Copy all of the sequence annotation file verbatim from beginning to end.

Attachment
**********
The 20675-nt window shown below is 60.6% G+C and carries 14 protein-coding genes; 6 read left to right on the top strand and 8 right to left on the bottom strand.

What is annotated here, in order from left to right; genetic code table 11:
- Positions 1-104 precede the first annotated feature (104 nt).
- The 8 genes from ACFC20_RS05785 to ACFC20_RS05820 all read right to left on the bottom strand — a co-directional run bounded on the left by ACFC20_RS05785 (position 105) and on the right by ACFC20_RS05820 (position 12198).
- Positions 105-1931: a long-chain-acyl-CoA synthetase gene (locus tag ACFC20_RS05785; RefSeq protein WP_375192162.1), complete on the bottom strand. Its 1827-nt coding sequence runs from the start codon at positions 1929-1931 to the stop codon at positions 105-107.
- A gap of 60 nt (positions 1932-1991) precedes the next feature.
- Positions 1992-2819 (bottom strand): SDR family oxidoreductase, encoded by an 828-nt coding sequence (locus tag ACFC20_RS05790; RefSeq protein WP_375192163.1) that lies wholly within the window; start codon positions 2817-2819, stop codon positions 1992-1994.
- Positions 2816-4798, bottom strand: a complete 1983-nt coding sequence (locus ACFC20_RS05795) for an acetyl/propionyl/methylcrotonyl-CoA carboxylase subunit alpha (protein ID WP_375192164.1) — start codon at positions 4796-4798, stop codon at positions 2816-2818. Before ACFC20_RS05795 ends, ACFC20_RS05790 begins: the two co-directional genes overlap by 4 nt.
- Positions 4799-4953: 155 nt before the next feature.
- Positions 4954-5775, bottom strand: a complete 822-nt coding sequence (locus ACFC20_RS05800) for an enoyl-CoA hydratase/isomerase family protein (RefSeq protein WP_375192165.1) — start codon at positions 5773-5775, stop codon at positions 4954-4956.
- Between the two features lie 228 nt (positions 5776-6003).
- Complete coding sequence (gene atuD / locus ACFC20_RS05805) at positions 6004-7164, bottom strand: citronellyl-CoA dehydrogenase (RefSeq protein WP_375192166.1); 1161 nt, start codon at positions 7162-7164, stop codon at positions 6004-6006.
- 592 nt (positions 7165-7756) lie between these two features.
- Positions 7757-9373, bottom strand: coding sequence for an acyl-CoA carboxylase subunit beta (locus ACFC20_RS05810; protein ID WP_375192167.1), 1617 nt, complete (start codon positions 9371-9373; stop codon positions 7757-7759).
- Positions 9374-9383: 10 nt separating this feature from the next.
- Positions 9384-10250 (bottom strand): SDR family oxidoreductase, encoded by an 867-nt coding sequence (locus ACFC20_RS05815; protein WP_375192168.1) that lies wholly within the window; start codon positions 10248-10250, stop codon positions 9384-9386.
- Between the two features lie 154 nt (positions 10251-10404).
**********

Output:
The 20675-nt window shown below is 60.6% G+C and carries 14 protein-coding genes; 6 read left to right on the top strand and 8 right to left on the bottom strand.

What is annotated here, in order from left to right; genetic code table 11:
- Positions 1-104 precede the first annotated feature (104 nt).
- The 8 genes from ACFC20_RS05785 to ACFC20_RS05820 all read right to left on the bottom strand — a co-directional run bounded on the left by ACFC20_RS05785 (position 105) and on the right by ACFC20_RS05820 (position 12198).
- Positions 105-1931: a long-chain-acyl-CoA synthetase gene (locus tag ACFC20_RS05785; RefSeq protein WP_375192162.1), complete on the bottom strand. Its 1827-nt coding sequence runs from the start codon at positions 1929-1931 to the stop codon at positions 105-107.
- A gap of 60 nt (positions 1932-1991) precedes the next feature.
- Positions 1992-2819 (bottom strand): SDR family oxidoreductase, encoded by an 828-nt coding sequence (locus tag ACFC20_RS05790; RefSeq protein WP_375192163.1) that lies wholly within the window; start codon positions 2817-2819, stop codon positions 1992-1994.
- Positions 2816-4798, bottom strand: a complete 1983-nt coding sequence (locus ACFC20_RS05795) for an acetyl/propionyl/methylcrotonyl-CoA carboxylase subunit alpha (protein ID WP_375192164.1) — start codon at positions 4796-4798, stop codon at positions 2816-2818. Before ACFC20_RS05795 ends, ACFC20_RS05790 begins: the two co-directional genes overlap by 4 nt.
- Positions 4799-4953: 155 nt before the next feature.
- Positions 4954-5775, bottom strand: a complete 822-nt coding sequence (locus ACFC20_RS05800) for an enoyl-CoA hydratase/isomerase family protein (RefSeq protein WP_375192165.1) — start codon at positions 5773-5775, stop codon at positions 4954-4956.
- Between the two features lie 228 nt (positions 5776-6003).
- Complete coding sequence (gene atuD / locus ACFC20_RS05805) at positions 6004-7164, bottom strand: citronellyl-CoA dehydrogenase (RefSeq protein WP_375192166.1); 1161 nt, start codon at positions 7162-7164, stop codon at positions 6004-6006.
- 592 nt (positions 7165-7756) lie between these two features.
- Positions 7757-9373, bottom strand: coding sequence for an acyl-CoA carboxylase subunit beta (locus ACFC20_RS05810; protein ID WP_375192167.1), 1617 nt, complete (start codon positions 9371-9373; stop codon positions 7757-7759).
- Positions 9374-9383: 10 nt separating this feature from the next.
- Positions 9384-10250 (bottom strand): SDR family oxidoreductase, encoded by an 867-nt coding sequence (locus ACFC20_RS05815; protein WP_375192168.1) that lies wholly within the window; start codon positions 10248-10250, stop codon positions 9384-9386.
- Between the two features lie 154 nt (positions 10251-10404).